Perhaps I'm getting a tad cynical in my old age but I think Singaporeans have underestimated their own contributions to the nation. We've become so in awe of the government that we seek every solution to our problem in the government and we become unable to find our own drive and hunger.

This is seen in the continuing awe that we hold government schoolars in. Somehow we see them as being central to our success. To be fair, the government schoolarship system has helped nuture a cadre of competent people to run the show. To be fair, most government schoolars are from humble origins and have risen by merit. However, should we, the general population hold them in such awe? Should we be so enamoured of "White Horses" that we grant them special privilleges that they are embarrased by?

The answer is NO. Government schoolars are good at keeping the system running but that does not make them necessarily good at creating new value. Take the army for example. The SAF scholarship is one of the most presitious scholarships available in Singapore. Thanks to this system, our officers are highly educated people. I was exceedingly privilleged to be lead by men who were good leaders who happened to be SAF scholars. I think of Colonel Toh Boh Kwee my former Commanding Officer. I think he was an Oxford Graduate but he was more importantly a commander who lead by example and was dedicated to bringing out the best in his men. I think of LTC Tan Chong Lee, my former Battery Commander (BC), a Cambridge Graduate who was married to his job. Most of all, I think of LTC Lam Sheau Kai another former BC, from the LSE, who made it a point to go to his men and talk to them in Hokkien so that he could communicate effectively.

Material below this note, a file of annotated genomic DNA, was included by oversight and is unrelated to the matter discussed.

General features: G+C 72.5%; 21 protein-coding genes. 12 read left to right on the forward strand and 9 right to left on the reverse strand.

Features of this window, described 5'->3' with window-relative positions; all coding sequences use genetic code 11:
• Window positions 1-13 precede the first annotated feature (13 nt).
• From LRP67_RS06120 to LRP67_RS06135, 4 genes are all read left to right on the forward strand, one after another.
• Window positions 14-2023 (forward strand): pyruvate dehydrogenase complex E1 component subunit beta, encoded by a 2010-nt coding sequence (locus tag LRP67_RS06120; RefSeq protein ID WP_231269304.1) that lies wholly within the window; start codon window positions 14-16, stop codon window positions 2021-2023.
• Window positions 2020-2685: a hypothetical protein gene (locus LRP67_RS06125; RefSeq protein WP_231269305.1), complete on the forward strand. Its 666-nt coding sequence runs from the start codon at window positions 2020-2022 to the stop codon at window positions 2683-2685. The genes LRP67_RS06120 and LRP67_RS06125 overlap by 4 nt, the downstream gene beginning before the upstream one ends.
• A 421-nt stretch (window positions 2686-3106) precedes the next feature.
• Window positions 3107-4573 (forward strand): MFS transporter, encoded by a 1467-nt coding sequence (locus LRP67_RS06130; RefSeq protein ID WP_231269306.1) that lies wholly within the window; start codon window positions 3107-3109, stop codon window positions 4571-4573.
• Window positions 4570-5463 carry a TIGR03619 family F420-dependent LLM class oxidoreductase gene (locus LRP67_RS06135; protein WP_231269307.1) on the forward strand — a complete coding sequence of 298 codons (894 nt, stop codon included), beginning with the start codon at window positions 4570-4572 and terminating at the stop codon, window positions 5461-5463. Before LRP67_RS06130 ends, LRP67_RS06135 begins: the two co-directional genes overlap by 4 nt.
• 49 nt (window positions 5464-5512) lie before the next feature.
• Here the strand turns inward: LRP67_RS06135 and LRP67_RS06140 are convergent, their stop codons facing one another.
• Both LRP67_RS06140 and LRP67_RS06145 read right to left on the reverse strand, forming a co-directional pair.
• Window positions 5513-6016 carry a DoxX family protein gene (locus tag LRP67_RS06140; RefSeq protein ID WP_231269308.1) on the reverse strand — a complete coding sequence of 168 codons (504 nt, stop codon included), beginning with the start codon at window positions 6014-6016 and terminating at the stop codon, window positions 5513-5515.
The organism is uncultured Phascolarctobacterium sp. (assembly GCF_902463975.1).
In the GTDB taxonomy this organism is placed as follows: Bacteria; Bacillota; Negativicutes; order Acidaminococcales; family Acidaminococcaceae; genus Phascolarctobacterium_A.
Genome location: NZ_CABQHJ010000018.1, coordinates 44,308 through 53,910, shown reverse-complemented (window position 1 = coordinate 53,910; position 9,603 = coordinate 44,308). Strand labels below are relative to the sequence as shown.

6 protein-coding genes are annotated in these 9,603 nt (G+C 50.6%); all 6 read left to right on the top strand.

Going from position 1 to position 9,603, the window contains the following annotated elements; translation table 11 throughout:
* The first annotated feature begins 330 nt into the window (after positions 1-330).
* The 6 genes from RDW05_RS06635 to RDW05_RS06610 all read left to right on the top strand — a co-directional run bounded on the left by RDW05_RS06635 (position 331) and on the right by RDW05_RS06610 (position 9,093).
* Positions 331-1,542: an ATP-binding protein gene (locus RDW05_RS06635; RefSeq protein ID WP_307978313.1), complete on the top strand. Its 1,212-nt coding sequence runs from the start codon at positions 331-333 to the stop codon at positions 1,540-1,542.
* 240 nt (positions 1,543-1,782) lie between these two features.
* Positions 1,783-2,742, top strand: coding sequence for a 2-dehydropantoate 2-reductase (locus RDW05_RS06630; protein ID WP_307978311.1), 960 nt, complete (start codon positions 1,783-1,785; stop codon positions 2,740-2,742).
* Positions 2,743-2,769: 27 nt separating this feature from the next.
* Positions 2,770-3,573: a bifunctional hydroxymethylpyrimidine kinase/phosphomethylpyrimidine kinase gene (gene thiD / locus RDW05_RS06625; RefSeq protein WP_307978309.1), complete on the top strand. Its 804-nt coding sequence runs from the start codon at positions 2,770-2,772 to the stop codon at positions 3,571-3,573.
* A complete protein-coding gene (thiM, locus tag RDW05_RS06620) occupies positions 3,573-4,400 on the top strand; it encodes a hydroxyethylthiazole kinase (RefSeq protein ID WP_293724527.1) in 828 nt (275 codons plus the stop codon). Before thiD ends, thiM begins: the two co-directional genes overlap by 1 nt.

Do I think the SAF Scholarship system automatically secures the best man for the job? I don't. It was my provillege tobe lead by men who were leaders first and SAF scholars second. Quite a few people I knew were less fortunate. They were lead by SAF Scholars first and leaders second. When you provide a secure and guarenteed path for people, there is a risk that they become more interested in reaching the end goal rather than the job at hand. Why strive so hard as a platoon commander when you know that as long as you follow the script given to you, you'll be the GM of a Temasek Listed company before your 40th birthday?